Moving forward, it is important to acknowledge my assumptions:
1. Existence of and purpose behind intrinsic worth – Intrinsic worth drives evolution of the species. Intrinsic worth is what tells a human they are worthy of living, through making connection with other human beings.
2. Understanding of Intrinsic Worth – Stin Hansen, an award winning, nationally-certified meditation expert offers the following: “Your worth and value as a person was established long before you began your earthly experience. You are of infinite worth and value. You are loved and cherished beyond comprehension. You are unique and one of a kind. Nothing that you could EVER say or do would ever change that truth. Nothing.” (Hansen, 2013)
Support for the Algorithm of Universal Evolution
1.The inherent desire to live stems from an intrinsic sense of self-worth. Dr. Paul Zak, a leading researcher on OT, is also known for the development of a new discipline called Neuroeconomics, where he has proven the necessity of trust in communities for economic freedom and in turn, societies prosper. (Zak, 2013) He initially postulated, based on his research findings that the increase in OT experienced after anonymously sending and receiving money was correlated to an increase in trust was a result of demonstrated trustworthiness by the random partner. In turn, trust was exchanged.
Onora O’Neill, leading trust researcher, says that trustworthiness is demonstrated through making yourself vulnerable. She stated, “If you make yourself vulnerable to the other party,then that is very good evidence that you are trustworthyand you have confidence in what you are saying.” (O’Neill, 2013)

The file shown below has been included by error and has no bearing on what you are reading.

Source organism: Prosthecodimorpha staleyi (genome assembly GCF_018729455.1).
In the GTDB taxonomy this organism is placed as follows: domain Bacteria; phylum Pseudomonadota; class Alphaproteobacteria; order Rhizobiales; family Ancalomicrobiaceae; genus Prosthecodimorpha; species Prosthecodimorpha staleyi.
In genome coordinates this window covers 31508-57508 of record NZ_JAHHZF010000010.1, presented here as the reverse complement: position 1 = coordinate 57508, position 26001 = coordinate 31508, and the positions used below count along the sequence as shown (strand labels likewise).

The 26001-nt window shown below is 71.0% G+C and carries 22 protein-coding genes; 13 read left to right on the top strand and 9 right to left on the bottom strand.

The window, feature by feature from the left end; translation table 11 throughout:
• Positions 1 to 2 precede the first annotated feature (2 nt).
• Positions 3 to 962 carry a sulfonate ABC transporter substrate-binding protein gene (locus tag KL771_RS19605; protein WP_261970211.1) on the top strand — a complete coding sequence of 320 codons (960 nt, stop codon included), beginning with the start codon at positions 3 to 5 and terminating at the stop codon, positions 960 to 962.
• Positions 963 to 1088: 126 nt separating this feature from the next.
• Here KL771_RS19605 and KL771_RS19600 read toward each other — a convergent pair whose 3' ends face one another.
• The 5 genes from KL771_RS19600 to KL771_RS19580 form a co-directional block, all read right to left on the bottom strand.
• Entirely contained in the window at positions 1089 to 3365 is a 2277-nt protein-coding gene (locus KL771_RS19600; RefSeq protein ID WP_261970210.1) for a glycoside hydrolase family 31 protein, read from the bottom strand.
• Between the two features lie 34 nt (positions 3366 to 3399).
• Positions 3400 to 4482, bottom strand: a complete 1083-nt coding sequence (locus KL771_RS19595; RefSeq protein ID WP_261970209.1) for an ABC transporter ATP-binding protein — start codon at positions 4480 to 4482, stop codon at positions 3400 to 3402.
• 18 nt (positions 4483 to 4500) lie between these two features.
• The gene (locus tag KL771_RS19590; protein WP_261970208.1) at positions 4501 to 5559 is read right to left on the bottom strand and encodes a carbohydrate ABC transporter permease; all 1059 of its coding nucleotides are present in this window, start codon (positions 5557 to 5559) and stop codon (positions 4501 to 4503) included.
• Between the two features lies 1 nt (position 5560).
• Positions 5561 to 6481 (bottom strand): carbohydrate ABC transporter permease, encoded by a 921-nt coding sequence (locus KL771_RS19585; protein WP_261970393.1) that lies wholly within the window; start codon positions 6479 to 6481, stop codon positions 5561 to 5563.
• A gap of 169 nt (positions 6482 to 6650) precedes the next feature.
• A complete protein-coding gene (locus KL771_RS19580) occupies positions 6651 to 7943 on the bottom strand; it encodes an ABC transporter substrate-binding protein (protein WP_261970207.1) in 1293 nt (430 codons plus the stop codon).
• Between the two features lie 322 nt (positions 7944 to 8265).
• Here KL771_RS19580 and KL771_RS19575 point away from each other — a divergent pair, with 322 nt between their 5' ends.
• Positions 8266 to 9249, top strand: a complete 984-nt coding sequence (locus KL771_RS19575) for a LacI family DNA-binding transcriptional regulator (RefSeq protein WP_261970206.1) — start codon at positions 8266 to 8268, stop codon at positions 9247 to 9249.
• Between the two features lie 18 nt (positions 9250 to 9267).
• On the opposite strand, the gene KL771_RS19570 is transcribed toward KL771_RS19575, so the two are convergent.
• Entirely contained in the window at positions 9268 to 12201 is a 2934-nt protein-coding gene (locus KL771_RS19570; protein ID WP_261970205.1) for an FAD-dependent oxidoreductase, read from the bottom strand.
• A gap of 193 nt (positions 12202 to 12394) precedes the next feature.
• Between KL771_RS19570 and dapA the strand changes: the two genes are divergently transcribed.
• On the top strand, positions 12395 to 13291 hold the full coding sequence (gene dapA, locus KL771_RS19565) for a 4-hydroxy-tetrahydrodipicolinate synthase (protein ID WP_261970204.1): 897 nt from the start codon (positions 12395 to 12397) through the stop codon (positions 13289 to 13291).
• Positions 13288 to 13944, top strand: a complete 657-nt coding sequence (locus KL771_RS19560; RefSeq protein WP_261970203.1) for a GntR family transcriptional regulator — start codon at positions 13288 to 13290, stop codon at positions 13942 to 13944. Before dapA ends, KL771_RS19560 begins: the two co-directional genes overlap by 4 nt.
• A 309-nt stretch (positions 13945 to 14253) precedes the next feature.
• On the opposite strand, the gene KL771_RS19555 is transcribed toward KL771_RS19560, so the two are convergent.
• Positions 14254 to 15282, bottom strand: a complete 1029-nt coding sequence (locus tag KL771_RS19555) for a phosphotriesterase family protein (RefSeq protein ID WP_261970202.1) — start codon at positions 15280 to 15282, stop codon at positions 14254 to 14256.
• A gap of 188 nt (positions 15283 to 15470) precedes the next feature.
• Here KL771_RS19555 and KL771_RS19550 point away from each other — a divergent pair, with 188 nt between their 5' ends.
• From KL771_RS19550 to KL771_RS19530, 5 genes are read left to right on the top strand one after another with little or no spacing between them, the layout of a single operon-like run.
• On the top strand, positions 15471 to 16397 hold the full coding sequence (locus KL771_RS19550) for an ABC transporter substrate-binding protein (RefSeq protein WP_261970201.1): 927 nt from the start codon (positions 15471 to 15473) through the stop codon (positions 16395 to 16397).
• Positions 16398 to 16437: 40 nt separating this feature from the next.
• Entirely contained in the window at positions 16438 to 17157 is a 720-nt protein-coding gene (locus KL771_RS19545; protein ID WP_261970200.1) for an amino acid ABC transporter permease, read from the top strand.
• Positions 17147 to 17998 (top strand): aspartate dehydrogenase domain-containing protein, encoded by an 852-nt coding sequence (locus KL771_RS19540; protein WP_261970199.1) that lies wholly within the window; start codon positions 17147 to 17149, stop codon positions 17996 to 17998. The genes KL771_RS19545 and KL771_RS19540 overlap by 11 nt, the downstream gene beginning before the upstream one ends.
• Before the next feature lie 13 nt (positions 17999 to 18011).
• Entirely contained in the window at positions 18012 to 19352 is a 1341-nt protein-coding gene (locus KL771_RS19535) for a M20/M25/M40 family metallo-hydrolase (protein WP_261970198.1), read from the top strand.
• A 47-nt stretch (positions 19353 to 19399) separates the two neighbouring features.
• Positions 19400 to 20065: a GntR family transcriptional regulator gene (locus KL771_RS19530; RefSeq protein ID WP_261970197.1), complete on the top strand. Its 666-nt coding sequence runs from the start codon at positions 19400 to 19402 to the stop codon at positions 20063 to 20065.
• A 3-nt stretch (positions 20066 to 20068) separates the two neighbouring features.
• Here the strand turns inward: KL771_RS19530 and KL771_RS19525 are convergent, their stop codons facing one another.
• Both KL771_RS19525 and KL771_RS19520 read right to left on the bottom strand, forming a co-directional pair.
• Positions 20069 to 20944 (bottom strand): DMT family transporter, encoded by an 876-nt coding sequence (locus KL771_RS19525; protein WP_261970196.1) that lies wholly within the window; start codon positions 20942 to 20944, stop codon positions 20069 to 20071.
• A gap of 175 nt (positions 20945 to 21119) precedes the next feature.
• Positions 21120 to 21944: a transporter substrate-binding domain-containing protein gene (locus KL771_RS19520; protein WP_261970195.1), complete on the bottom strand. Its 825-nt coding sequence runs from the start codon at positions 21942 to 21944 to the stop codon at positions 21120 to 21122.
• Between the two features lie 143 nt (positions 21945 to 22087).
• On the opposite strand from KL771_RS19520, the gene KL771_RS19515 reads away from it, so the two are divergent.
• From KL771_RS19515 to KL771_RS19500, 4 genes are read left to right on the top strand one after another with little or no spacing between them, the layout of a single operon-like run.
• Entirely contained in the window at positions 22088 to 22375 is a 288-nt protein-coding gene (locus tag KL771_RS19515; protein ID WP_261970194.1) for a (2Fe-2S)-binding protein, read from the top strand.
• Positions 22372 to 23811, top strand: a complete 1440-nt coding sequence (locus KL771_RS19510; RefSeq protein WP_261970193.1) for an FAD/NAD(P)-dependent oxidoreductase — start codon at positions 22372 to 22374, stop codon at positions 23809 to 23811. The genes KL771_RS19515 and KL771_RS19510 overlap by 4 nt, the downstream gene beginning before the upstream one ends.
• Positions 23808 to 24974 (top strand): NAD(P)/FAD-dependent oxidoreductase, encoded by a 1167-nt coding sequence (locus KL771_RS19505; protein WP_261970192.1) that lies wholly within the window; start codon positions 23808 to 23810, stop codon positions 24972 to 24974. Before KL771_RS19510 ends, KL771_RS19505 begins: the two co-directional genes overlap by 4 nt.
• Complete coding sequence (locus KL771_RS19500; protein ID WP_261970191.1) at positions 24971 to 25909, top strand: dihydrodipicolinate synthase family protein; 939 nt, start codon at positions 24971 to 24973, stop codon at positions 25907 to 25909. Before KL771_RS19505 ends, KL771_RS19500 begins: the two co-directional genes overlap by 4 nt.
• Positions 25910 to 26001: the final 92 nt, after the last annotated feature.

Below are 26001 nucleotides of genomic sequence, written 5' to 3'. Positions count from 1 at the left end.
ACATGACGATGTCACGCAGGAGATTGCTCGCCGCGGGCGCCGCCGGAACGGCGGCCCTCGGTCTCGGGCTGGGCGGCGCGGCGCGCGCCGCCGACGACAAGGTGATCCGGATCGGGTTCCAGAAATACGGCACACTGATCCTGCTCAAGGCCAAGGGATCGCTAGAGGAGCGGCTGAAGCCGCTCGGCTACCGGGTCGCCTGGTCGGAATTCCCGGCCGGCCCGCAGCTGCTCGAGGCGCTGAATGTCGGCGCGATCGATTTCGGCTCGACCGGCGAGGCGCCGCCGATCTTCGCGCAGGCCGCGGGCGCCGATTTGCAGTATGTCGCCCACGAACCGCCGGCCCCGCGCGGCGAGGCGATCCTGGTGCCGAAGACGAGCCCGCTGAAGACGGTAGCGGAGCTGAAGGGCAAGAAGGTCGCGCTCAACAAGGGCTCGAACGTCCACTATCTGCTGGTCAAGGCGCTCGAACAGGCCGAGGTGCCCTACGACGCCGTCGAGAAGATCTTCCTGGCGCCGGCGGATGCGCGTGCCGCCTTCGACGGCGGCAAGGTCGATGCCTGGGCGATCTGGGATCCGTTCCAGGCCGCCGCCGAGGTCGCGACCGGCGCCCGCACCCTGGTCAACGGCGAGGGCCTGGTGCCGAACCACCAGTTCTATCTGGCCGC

Trustworthy can be defined as: able to be relied on to do or provide what is needed or right. It can also be viewed as worthy of trust where trust is defined as: assured reliance on the character, ability, strength, or truth of someone or something; synonymous with HOPE
Interpreting the results of Dr. Zak’s study within the framework of this theory, it becomes probable that people who give some or all of their money to a stranger and experience a subsequence boost in OT have a sense of worth, feeling confident in demonstrating their worth of the other person’s trust. When their belief in their worth is reciprocated by the random party demonstrated by some or all of the money is returned, the person experiences another subsequent boost in OT. Relatedly, when a participant had experienced subsequent trauma during a critical psychosocial developmental period (such as the rape victim), and their self-concept involved more shame than worthiness, they will not give money away and if they do they will not experience a subsequent boost in OT.
2. Fitting within the realm of General Adaptation Syndrome, OT is released in the stress response, inciting a person to seek social support yet often stimulating a fear support will not be attainable.